A fisherman in China has been dragged to his death by a half-ton giant sturgeon.
Huang Wu, 58, hooked the fish while out in southern China, but when he tried to retrieve his fishing rod, he was pulled into the water.
The enormous fish dragged Wu around 150ft out into the river, before he disappeared under the water.
Rescuers later found his body washed up on the river bank.
According to the original report in the Daily Mail, Chen Wan, who was fishing alongside him in Nanning, said: "One minute he was chatting to us about what a big fish he had, the next it was the fish that had him."
The Chinese sturgeon is actually listed as critically endangered, but there are reports of them being fished.
It is protected by the Chinese government, and named a "national treasure" much like its mammalian counterpart, the giant panda.
There are several conservation programmes in China, including reserves specifically aimed at the rejuvenation of the species, through release of juveniles in the Yangtze River.
Giant sturgeons can measure up to four metres (13ft) long, and weigh over 450 kg (990lb).
According to shot97.com, one fisherman said: "They might be endangered but an inexperienced angler will be the one who's in trouble if he hooks one of these monsters."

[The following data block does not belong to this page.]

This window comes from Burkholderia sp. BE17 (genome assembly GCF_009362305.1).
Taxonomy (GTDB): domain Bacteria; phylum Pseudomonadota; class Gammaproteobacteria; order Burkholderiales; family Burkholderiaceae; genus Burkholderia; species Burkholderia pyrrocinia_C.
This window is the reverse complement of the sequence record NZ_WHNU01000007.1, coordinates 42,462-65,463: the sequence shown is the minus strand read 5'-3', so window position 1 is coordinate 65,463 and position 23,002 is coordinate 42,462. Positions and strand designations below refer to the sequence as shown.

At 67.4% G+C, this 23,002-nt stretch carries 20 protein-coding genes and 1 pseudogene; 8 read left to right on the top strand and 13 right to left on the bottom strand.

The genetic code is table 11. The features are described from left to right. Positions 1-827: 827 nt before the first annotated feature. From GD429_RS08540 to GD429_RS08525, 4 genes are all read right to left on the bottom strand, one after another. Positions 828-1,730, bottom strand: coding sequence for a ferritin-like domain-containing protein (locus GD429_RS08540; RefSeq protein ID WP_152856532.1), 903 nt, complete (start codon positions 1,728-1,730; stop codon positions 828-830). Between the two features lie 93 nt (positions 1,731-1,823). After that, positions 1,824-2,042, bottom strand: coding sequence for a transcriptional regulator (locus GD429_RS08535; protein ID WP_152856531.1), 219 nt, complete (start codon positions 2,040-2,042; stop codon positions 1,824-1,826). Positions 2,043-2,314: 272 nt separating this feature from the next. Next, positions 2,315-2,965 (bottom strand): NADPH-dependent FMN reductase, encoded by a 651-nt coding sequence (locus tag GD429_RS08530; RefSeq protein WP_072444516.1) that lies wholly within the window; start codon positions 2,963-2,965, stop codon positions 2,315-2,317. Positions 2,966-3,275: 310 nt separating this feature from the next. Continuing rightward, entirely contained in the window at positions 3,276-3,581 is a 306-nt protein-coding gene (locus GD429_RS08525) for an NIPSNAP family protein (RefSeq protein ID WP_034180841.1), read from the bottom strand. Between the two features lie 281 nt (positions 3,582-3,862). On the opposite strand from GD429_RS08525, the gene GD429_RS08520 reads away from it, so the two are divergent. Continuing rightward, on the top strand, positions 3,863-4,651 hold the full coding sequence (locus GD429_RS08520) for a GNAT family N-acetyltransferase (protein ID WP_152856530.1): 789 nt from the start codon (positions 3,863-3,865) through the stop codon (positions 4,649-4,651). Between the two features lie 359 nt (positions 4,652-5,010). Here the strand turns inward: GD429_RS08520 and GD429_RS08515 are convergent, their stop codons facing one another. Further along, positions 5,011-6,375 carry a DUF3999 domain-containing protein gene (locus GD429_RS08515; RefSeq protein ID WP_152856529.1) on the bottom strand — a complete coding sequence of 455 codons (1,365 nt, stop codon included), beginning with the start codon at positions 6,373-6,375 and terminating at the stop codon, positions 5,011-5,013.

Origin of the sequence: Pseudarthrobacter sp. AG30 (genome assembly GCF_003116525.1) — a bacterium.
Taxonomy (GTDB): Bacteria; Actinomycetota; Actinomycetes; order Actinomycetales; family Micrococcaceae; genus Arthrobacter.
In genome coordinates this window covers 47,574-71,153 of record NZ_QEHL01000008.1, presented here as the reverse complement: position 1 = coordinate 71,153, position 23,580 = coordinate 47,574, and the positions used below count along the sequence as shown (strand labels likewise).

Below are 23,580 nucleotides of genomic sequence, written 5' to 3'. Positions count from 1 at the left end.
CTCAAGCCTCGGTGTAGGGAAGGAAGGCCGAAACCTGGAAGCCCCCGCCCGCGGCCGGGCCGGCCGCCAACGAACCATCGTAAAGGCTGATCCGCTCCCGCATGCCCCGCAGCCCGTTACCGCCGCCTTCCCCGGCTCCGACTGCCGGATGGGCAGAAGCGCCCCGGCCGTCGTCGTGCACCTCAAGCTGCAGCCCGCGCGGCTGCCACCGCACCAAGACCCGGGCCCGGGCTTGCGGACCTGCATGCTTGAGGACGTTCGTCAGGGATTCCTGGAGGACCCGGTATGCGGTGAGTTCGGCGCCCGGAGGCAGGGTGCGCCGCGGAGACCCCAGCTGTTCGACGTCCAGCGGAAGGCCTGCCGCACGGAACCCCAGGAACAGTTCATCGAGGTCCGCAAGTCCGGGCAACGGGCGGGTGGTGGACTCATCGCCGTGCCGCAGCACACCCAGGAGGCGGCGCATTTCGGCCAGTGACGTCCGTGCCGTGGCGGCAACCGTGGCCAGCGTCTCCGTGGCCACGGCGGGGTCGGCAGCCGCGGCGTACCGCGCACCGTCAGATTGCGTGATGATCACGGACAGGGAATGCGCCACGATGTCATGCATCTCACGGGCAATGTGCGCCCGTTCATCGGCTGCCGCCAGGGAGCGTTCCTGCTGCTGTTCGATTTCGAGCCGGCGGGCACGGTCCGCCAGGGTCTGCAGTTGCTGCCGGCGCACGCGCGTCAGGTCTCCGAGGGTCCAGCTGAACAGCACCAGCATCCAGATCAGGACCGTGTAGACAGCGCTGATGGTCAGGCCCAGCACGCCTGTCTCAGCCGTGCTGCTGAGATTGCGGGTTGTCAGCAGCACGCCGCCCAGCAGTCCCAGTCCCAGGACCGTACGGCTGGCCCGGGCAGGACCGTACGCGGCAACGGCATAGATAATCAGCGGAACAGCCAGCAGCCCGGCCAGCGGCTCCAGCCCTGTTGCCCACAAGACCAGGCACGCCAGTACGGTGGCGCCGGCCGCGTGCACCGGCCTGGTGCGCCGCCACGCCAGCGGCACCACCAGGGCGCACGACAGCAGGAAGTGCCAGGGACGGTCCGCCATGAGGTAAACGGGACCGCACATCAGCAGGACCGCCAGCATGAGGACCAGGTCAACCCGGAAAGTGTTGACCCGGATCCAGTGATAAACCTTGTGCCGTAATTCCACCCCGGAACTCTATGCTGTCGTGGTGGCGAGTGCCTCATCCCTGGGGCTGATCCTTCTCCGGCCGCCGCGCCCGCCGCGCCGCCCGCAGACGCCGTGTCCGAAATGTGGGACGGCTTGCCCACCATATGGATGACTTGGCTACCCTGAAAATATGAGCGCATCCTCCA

Back in May 2012, a 617kg Kaluga fish (one of the biggest of the sturgeon family) was caught in in Heilongjiang River, at Tongjiang, a city that borders Russia in northeast China, according to the Daily Telegraph.
The Kaluga is a large predatory sturgeon only found in the Heilongjiang River basin. Also known as the river beluga, they are claimed to be the largest freshwater fish in the world, with a maximum size of at least 1,000 kg (2,205lb) and 5.6m (18.6ft).
Chen Lin, the fisherman who caught the fish, said it was the biggest he had ever seen. Chen and his fellow fishermen sent the fish to a local sturgeon breeding station.
See the footage of the enormous catch here:
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